Google SRE Book - Postmortem Culture [Extract]
Original from this source
As SREs, we work with large-scale, complex, distributed systems. We constantly enhance our services with new features and add new systems. Incidents and outages are inevitable given our scale and velocity of change. When an incident occurs, we fix the underlying issue, and services return to their normal operating conditions. Unless we have some formalized process of learning from these incidents in place, they may recur ad infinitum. Left unchecked, incidents can multiply in complexity or even cascade, overwhelming a system and its operators and ultimately impacting our users. Therefore, postmortems are an essential tool for SRE.
A postmortem is a written record of an incident, its impact, the actions taken to mitigate or resolve it, the root cause(s), and the follow-up actions to prevent the incident from recurring. This chapter describes criteria for deciding when to conduct postmortems, some best practices around postmortems, and advice on how to cultivate a postmortem culture based on the experience we’ve gained over the years.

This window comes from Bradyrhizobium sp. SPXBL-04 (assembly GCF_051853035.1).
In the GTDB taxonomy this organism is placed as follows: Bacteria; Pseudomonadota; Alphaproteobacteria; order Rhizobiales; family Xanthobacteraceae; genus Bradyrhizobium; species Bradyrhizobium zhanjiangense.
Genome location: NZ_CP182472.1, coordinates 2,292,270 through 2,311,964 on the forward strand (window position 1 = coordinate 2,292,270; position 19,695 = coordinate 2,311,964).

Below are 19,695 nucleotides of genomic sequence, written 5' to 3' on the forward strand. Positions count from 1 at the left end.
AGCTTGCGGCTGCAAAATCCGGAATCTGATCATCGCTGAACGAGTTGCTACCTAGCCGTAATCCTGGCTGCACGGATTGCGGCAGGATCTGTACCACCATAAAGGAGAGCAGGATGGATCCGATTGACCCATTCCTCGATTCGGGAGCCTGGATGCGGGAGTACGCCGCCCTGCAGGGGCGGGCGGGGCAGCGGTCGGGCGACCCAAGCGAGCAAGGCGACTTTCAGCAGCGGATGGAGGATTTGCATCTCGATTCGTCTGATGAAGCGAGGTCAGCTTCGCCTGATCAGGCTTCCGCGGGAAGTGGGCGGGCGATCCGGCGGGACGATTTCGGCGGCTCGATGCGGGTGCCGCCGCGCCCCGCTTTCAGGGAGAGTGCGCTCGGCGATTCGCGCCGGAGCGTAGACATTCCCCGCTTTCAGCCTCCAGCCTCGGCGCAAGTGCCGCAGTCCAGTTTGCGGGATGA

Writing a postmortem also involves formal review and publication. In practice, teams share the first postmortem draft internally and solicit a group of senior engineers to assess the draft for completeness. Review criteria might include:
- Was key incident data collected for posterity?
- Are the impact assessments complete?
- Was the root cause sufficiently deep?
- Is the action plan appropriate and are resulting bug fixes at appropriate priority?
- Did we share the outcome with relevant stakeholders?
Once the initial review is complete, the postmortem is shared more broadly, typically with the larger engineering team or on an internal mailing list. Our goal is to share postmortems to the widest possible audience that would benefit from the knowledge or lessons imparted. Google has stringent rules around access to any piece of information that might identify an end-user,80 and even internal documents like postmortems never include such information.